Pols Call for Industrial Revolution in New York Real Estate

ANHD executive director Benjamin Dulchin rallies with pols outside City Hall (Twitter/Pratt Center).

ANHD executive director Benjamin Dulchin rallies with pols outside City Hall (Twitter/Pratt Center).

Elected officials, academics and community advocates gathered at City Hall today to call for the preservation and promotion of New York’s manufacturing spaces in the face of Mayor Bill de Blasio’s ambitious plan to build and maintain 200,000 units of affordable housing in the next 10 years.

The Association for Neighborhood Housing and Development, Brooklyn’s Pratt Center and several politicians called for Mr. de Blasio to commit to creating 50,000 manufacturing jobs in the next decade–mainly by preventing the conversion of industrial areas into residential and retail spaces, and by offering a slew of new business services through his office.

“New York City needs to ensure that we are sensibly planning to protect our manufacturing zones, and keeping them free from the high pressure of development,” said Manhattan Councilman Dan Garodnick, objecting to rezoning of industrial areas for hotels and condominiums. “We need diversity in our zoning code, and that means keeping manufacturing in the mix.”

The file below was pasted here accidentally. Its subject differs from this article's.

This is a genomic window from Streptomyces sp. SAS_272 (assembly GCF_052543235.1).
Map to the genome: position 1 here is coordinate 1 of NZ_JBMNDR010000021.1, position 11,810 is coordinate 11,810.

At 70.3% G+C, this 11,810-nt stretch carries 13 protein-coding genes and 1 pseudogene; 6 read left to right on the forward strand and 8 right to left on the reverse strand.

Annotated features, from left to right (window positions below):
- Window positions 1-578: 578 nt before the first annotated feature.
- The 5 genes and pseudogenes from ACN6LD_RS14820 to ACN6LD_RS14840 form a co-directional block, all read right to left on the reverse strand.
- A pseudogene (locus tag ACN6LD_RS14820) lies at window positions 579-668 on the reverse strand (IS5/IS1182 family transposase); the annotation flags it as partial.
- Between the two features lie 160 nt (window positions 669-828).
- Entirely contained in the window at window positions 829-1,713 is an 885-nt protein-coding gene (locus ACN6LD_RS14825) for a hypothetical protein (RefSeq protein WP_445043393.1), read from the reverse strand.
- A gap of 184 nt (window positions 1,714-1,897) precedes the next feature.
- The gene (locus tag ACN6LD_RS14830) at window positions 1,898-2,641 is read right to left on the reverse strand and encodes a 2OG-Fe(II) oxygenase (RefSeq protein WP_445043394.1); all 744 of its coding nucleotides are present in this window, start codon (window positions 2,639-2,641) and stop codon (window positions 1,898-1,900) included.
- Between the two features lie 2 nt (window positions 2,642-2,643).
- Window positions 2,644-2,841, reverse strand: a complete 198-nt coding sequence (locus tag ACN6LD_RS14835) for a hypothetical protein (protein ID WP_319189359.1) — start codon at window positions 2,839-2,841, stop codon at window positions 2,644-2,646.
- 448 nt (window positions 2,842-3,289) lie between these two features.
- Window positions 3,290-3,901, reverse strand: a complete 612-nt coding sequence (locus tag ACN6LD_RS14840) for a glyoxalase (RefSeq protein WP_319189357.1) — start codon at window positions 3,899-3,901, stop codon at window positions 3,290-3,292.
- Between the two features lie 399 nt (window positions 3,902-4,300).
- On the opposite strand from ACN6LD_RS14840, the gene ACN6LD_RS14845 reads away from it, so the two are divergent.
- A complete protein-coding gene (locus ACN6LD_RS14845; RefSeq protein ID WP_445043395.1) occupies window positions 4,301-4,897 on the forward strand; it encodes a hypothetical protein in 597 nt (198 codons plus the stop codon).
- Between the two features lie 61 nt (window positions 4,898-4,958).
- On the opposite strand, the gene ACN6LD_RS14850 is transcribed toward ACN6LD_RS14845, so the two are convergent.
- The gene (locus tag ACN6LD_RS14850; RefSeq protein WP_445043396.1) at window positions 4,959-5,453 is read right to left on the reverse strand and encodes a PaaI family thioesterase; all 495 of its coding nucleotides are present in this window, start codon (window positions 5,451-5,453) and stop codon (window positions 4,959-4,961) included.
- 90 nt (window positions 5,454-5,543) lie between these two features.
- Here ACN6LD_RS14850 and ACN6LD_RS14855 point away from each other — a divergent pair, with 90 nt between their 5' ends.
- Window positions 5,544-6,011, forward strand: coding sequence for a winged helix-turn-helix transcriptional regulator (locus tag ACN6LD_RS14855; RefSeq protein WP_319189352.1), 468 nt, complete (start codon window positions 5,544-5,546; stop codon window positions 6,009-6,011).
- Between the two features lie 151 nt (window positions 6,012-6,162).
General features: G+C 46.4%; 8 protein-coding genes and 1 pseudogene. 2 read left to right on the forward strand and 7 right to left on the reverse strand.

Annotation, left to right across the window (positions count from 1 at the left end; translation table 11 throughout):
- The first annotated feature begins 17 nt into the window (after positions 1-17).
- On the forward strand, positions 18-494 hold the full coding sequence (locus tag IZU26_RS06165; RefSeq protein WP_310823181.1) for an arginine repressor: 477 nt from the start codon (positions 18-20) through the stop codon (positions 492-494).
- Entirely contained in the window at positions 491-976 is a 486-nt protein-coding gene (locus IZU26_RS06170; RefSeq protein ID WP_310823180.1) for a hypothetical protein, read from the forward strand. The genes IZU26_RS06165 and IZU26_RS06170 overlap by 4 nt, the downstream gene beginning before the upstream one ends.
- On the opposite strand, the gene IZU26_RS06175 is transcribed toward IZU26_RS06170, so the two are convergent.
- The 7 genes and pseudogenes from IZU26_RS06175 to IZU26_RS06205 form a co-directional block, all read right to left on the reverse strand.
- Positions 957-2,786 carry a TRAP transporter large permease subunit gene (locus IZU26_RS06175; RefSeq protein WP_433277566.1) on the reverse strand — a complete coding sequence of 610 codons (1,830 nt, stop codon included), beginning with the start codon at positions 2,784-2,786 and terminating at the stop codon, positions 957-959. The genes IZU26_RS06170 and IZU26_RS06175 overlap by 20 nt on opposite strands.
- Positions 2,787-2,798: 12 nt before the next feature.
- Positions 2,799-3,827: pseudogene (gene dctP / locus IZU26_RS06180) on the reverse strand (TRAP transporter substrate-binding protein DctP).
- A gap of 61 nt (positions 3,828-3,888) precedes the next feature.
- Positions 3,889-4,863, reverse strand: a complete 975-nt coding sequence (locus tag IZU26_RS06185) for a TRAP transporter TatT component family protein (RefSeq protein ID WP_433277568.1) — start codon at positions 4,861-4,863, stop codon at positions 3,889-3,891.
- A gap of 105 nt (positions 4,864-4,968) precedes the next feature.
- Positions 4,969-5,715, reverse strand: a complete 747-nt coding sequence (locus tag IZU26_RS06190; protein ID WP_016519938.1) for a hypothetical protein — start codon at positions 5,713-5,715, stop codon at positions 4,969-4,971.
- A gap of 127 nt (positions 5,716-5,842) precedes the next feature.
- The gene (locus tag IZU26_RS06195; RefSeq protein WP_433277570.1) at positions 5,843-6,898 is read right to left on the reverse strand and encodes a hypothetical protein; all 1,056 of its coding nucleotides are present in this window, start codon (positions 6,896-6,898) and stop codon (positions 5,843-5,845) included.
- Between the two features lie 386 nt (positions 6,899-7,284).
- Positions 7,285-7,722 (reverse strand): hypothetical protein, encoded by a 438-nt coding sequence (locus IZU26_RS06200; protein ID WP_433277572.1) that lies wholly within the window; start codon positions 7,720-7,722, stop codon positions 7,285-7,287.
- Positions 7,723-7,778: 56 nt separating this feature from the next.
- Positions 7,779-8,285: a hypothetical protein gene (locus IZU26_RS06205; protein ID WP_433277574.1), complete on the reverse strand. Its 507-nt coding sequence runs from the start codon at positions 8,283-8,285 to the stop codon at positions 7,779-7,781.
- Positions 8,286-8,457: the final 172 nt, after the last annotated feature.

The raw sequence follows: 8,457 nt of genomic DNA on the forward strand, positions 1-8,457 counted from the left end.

Brooklyn Borough President Eric Adams said that the protection of the city’s industrial business zones–special parcels that can only harbor manufacturing and provide special tax abatements for job creators–are a way of preventing further erosion of the city’s manufacturing space.

“Our city needs a diversified economy to ensure its long-term growth and prosperity for all, and our industrial business zones need to be strengthened, not weakened, in the pursuit of that shared goal,” Mr. Adams said.

The Brooklyn Democrat’s comments come just month and a half after he declared his support for Mr. de Blasio’s plan to rezone large sections of the city to allow for more residential growth.

“Build baby, build. Build tall, build high,” Mr. Adams said at the press conference with the mayor in May.

The Pratt Center and ANHD called for the mayor to create a new Office of Industrial and Manufacturing Businesses to coordinate with factories and promote policies and budget expenditures favorable to assembly line-type jobs.

“The industrial and manufacturing sector has unique needs and requires a powerful advocate within City Hall that is focused on the future growth of the industry,” the groups said in a statement.

Mr. de Blasio’s office did not immediately return a request for comment.